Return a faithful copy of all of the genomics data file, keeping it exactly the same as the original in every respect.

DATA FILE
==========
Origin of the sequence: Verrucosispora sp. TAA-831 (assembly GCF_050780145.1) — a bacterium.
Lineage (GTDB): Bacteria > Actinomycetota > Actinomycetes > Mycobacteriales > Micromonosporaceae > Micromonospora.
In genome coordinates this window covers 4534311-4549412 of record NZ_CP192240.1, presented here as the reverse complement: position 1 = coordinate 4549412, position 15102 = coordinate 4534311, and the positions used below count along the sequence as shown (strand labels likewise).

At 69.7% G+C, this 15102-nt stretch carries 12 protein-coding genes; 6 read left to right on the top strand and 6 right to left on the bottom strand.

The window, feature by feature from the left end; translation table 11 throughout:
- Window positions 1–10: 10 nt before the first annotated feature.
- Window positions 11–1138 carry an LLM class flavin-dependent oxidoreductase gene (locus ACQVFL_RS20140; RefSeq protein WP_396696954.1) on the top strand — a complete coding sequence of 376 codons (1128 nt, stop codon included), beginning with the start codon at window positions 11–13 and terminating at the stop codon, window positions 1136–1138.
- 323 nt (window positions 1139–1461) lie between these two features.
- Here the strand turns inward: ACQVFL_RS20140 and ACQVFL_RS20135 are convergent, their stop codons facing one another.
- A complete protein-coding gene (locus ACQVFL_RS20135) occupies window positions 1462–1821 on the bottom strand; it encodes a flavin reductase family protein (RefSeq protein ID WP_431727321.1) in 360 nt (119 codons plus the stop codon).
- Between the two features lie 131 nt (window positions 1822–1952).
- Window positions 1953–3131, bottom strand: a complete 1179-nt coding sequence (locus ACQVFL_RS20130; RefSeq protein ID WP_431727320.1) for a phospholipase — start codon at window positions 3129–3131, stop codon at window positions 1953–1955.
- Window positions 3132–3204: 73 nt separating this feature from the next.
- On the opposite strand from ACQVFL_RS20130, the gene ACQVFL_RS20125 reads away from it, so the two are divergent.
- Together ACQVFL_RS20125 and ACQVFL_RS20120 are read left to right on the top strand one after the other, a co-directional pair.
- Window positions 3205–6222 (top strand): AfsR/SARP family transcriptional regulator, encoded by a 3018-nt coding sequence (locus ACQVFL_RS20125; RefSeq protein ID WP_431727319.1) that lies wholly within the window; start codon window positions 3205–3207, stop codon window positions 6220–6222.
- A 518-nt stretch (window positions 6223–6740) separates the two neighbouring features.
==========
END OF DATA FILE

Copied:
Origin of the sequence: Verrucosispora sp. TAA-831 (assembly GCF_050780145.1) — a bacterium.
Lineage (GTDB): Bacteria > Actinomycetota > Actinomycetes > Mycobacteriales > Micromonosporaceae > Micromonospora.
In genome coordinates this window covers 4534311-4549412 of record NZ_CP192240.1, presented here as the reverse complement: position 1 = coordinate 4549412, position 15102 = coordinate 4534311, and the positions used below count along the sequence as shown (strand labels likewise).

At 69.7% G+C, this 15102-nt stretch carries 12 protein-coding genes; 6 read left to right on the top strand and 6 right to left on the bottom strand.

The window, feature by feature from the left end; translation table 11 throughout:
- Window positions 1–10: 10 nt before the first annotated feature.
- Window positions 11–1138 carry an LLM class flavin-dependent oxidoreductase gene (locus ACQVFL_RS20140; RefSeq protein WP_396696954.1) on the top strand — a complete coding sequence of 376 codons (1128 nt, stop codon included), beginning with the start codon at window positions 11–13 and terminating at the stop codon, window positions 1136–1138.
- 323 nt (window positions 1139–1461) lie between these two features.
- Here the strand turns inward: ACQVFL_RS20140 and ACQVFL_RS20135 are convergent, their stop codons facing one another.
- A complete protein-coding gene (locus ACQVFL_RS20135) occupies window positions 1462–1821 on the bottom strand; it encodes a flavin reductase family protein (RefSeq protein ID WP_431727321.1) in 360 nt (119 codons plus the stop codon).
- Between the two features lie 131 nt (window positions 1822–1952).
- Window positions 1953–3131, bottom strand: a complete 1179-nt coding sequence (locus ACQVFL_RS20130; RefSeq protein ID WP_431727320.1) for a phospholipase — start codon at window positions 3129–3131, stop codon at window positions 1953–1955.
- Window positions 3132–3204: 73 nt separating this feature from the next.
- On the opposite strand from ACQVFL_RS20130, the gene ACQVFL_RS20125 reads away from it, so the two are divergent.
- Together ACQVFL_RS20125 and ACQVFL_RS20120 are read left to right on the top strand one after the other, a co-directional pair.
- Window positions 3205–6222 (top strand): AfsR/SARP family transcriptional regulator, encoded by a 3018-nt coding sequence (locus ACQVFL_RS20125; RefSeq protein ID WP_431727319.1) that lies wholly within the window; start codon window positions 3205–3207, stop codon window positions 6220–6222.
- A 518-nt stretch (window positions 6223–6740) separates the two neighbouring features.